See the results of our poll: CLICK HERE

The repainting of the US Airways and US Airways Express aircraft into American colors will now begin.

The first new legacy logo jet will be for TWA. In our on-going poll for which TWA livery should be painted on the retrojet, our readers favor the last (1995) livery by around 35 percent. However the 1962 (red arrow, twin globes) livery (27 percent) and 1980 livery (twin stripes, bold titles) (24 percent) are running close behind.

Have you voted? CLICK HERE

Copyright Photo: TMK Photography/AirlinersGallery.com.

American Airlines: AG Slide Show

American’s new CEO Doug Parker puts the AA livery to an employee vote, there will be a TWA retrojet

American Airlines 2013 logo

American Airlines‘ (Dallas/Fort Worth) new 2013 livery was approved by out-going CEO Tom Horton as we have previously reported. Incoming CEO (and US Airways boss) Doug Parker is now putting the question of keeping this design or adopting a more traditional AA tail to an employee vote (all American and US Airways employees). One question is certain, either way, the fuselage will be painted because of the Airbus fleet and the newer Boeing aircraft like the 787.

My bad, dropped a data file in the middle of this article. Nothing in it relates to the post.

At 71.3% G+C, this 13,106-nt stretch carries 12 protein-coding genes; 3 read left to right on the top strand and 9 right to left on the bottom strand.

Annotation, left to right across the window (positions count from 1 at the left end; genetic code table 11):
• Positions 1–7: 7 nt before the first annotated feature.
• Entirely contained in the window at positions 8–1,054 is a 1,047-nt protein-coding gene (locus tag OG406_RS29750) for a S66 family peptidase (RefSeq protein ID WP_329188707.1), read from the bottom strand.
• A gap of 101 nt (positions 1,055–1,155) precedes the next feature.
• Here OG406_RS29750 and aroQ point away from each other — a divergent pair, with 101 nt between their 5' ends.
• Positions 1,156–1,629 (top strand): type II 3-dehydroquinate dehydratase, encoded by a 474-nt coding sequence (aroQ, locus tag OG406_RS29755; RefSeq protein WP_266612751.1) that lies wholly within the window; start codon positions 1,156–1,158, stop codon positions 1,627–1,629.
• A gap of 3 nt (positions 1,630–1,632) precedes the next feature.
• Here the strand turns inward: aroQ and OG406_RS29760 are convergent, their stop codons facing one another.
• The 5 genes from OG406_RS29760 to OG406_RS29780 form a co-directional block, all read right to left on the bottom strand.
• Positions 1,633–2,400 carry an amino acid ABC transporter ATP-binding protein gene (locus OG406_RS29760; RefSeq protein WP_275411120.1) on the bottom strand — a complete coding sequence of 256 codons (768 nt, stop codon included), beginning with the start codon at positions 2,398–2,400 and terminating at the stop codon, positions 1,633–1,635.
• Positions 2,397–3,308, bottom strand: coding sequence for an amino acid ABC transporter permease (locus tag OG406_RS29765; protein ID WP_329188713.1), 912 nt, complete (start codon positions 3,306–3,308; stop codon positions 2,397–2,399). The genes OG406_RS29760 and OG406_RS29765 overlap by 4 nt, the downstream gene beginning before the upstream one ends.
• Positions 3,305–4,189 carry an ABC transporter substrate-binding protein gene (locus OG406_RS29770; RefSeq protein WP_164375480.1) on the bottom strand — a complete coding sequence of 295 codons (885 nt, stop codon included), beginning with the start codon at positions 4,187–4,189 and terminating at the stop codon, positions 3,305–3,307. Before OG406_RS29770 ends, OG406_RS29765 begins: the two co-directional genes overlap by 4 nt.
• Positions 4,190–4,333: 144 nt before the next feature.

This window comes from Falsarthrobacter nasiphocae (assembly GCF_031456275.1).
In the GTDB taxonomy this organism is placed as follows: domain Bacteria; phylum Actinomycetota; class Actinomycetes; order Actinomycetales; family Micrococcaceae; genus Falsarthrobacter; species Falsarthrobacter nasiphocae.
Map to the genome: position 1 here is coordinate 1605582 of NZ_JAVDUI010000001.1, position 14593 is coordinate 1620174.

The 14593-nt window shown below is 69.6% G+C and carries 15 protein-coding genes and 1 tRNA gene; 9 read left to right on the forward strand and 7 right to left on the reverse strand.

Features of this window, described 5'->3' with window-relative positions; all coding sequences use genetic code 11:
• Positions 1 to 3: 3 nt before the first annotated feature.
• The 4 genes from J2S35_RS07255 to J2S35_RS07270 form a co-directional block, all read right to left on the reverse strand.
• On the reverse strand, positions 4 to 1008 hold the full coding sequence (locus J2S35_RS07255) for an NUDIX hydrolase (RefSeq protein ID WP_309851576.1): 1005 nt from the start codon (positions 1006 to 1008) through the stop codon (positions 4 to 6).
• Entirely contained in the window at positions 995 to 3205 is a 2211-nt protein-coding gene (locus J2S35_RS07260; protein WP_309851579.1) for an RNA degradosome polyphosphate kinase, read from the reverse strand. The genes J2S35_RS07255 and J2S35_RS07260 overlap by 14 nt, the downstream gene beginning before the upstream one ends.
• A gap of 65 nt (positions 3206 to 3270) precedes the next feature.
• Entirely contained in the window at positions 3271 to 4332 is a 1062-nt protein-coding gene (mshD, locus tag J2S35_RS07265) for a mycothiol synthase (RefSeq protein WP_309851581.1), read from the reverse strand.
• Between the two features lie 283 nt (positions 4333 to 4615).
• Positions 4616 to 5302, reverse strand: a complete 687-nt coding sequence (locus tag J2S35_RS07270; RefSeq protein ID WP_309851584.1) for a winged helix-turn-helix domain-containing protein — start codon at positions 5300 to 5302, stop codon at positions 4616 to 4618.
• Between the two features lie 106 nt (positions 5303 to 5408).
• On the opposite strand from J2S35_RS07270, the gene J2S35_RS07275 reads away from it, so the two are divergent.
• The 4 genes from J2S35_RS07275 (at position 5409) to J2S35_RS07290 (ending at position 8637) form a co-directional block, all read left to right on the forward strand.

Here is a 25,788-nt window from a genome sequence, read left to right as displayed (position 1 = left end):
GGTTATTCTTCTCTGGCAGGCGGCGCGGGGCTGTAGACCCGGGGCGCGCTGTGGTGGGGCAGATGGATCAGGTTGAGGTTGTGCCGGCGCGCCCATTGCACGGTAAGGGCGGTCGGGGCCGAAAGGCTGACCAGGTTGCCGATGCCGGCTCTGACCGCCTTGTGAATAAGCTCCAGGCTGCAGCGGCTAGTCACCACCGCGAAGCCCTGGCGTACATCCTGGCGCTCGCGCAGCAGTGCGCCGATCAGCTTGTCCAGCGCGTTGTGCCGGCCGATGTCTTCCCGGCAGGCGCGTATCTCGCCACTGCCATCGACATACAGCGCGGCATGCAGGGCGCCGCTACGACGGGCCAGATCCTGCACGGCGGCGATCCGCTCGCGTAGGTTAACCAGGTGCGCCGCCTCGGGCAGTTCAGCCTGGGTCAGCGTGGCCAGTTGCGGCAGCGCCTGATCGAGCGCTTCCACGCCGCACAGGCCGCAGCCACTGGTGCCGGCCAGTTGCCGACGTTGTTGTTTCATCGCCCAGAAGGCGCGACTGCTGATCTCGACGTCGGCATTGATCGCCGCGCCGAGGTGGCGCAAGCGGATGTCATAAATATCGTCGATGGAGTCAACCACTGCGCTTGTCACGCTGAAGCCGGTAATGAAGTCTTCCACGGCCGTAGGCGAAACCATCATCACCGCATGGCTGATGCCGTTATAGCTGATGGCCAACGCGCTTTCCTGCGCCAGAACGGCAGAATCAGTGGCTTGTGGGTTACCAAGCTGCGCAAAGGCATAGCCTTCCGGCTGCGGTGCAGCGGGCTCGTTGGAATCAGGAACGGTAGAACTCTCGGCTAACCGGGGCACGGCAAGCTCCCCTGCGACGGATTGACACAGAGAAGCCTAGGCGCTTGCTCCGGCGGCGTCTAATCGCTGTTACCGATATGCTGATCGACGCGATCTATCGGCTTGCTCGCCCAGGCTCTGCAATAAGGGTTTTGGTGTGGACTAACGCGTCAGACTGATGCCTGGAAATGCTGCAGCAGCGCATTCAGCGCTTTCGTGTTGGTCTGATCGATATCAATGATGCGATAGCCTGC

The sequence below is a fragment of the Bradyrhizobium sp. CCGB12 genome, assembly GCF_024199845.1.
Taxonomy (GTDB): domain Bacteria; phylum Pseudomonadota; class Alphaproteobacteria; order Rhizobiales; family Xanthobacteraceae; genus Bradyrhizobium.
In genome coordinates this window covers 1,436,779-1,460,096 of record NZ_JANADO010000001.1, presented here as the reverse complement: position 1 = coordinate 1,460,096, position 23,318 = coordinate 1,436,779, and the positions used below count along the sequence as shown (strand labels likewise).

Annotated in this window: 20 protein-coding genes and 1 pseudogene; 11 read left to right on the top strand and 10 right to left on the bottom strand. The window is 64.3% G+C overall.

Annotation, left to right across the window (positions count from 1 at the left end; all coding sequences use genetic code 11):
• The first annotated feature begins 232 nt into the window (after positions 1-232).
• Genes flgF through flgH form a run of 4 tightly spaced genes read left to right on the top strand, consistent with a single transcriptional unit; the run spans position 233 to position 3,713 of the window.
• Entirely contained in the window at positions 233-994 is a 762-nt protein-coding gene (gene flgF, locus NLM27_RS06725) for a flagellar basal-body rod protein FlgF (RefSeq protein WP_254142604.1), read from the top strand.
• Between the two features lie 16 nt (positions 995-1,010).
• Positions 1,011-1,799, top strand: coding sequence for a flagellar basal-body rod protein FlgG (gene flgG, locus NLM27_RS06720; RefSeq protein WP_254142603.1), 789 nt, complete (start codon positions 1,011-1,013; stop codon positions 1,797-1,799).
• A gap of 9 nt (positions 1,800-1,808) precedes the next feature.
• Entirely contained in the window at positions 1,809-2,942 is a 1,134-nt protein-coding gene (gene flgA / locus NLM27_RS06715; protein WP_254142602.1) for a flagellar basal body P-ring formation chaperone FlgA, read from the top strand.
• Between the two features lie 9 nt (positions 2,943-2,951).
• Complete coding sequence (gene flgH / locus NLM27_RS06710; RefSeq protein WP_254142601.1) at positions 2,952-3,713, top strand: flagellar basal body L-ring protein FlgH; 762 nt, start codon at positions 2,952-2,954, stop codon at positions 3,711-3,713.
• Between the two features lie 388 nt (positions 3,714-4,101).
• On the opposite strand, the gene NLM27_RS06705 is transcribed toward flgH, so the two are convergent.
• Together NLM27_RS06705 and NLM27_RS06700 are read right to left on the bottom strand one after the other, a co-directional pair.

Nearly 620 US Airways and US Airways Express aircraft now need to be repainted, let alone the remaining AA aircraft.There are now over 200 AA aircraft already repainted in the 2013 Horton design which features the large American flag on the tail. The new flight symbol logo (above) is everywhere now. However many employees miss the traditional AA on the tail (see below).

American AA logo

Doug has sent this message below to his expanded group of employees and is asking them to vote on two choices: silver paint with the new American flag on the tail or silver paint with the traditional AA on tail. Which do you like best? Please see our unofficial poll below for the readers of WAN (yes, AA-US employees can vote too in our poll).